Rx For Teen Party Success: The “Illusion” Of Independence

Posted by Dave

Parties for younger children require carefully-managed structure (“Now, let’s play Twister!” or “It’s time for the birthday cake!”). The twin goals are to include every guest in the fun, and to keep them from hurting themselves or each other.

After these same youngsters reach high school, the party goals are the same, but your methods must change. When God installed the wiring inside teenagers, He put in an anti-parenting, anti-structure microchip. Any hint of parental guidance is rejected automatically. Teens don’t want to be in the same room (or even the same house) that you are. The trouble is that high schoolers are at least as likely to make potentially harmful choices as their younger siblings, and thus still require ongoing supervision.

So how can you have an event that is fun and un-structured enough for the teens, while being safe for them and pleasant for your adult guests? Answer: through the “illusion” of independence (and some creative cuisine).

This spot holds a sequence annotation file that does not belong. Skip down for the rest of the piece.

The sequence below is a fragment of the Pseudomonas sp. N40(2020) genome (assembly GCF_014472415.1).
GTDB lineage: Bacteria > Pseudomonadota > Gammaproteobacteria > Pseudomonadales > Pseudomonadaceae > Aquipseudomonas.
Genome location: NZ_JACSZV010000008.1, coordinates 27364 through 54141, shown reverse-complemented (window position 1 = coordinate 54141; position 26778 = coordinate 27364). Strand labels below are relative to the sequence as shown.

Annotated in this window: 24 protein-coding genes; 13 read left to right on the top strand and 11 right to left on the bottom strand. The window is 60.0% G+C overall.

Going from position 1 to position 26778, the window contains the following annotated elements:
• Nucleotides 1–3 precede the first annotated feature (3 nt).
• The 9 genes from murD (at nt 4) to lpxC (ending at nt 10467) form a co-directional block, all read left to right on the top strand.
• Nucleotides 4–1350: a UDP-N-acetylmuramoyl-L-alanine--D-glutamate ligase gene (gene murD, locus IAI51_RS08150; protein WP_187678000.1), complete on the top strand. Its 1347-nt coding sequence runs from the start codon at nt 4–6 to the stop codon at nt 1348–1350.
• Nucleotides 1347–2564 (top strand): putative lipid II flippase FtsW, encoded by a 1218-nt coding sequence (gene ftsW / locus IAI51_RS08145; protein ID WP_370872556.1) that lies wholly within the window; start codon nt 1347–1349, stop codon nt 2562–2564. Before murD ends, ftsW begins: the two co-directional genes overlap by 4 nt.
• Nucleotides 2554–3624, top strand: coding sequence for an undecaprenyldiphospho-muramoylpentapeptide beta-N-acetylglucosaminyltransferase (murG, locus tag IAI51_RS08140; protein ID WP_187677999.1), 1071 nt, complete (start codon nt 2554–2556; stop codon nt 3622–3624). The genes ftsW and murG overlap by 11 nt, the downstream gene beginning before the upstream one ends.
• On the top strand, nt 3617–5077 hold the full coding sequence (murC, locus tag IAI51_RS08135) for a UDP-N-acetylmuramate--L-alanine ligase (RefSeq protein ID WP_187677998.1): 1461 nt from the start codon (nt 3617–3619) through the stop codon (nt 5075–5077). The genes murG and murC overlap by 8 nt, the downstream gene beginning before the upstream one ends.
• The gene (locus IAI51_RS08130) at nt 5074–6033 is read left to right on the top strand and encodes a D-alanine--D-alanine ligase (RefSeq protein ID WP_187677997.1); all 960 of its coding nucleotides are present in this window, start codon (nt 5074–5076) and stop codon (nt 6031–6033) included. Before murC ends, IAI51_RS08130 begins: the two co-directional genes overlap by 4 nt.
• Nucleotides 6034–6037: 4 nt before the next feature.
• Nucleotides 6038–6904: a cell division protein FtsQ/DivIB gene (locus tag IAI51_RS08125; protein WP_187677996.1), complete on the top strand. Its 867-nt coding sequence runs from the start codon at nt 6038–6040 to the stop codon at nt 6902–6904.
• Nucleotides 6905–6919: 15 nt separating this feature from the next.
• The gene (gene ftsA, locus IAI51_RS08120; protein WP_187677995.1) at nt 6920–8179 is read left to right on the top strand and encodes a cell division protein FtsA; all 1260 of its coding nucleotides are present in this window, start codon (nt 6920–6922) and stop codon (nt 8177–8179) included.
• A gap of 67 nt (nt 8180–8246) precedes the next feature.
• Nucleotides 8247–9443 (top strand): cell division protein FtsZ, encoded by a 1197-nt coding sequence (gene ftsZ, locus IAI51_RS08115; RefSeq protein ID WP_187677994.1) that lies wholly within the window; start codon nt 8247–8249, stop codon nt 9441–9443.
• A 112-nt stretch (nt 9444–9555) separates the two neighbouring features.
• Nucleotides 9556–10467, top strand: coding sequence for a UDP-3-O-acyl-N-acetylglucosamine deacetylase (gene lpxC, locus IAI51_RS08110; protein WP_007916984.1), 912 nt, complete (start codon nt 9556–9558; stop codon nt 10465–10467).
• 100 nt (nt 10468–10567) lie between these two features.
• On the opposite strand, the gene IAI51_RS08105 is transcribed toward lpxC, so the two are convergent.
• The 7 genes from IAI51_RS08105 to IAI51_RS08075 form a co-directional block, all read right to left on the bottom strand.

3 recent parties I attended honoring May graduates each featured variations on this same theme. At one, the teen guests passed straight through the home to the deck in back, where they all congregated. They even closed the door behind them. The only times they came back in were to hit the food table. As far as they were concerned, they had complete privacy. (Of course, we could still see them clearly through the windows.) Had any iffy behavior started, the hosts could have stopped it in an instant.

Although the teens at the other 2 parties commandeered the back yard/pool area, the result was the same: they had their party, we adults had ours. In only one case was a parent required to intervene before some horseplay got out of hand, and that was quashed so quietly that most of the youngsters probably never noticed.

Food – the other component at such parties – needs to be of the “grazing” variety. Teens do eat, but only on their own time schedule. Hot or cold dishes that will spoil should therefore be a small part of the buffet (and replenished as needed.) The majority should be chips, dips, cookies, and cakes. (Hey – it is a “kid” party, after all. Put out food that they like.)

Bottom line: if there is food when they want it and if they have the “illusion” of independence, your teens will think the party you planned was a great success. (In spite of the fact that you planned it!)

 

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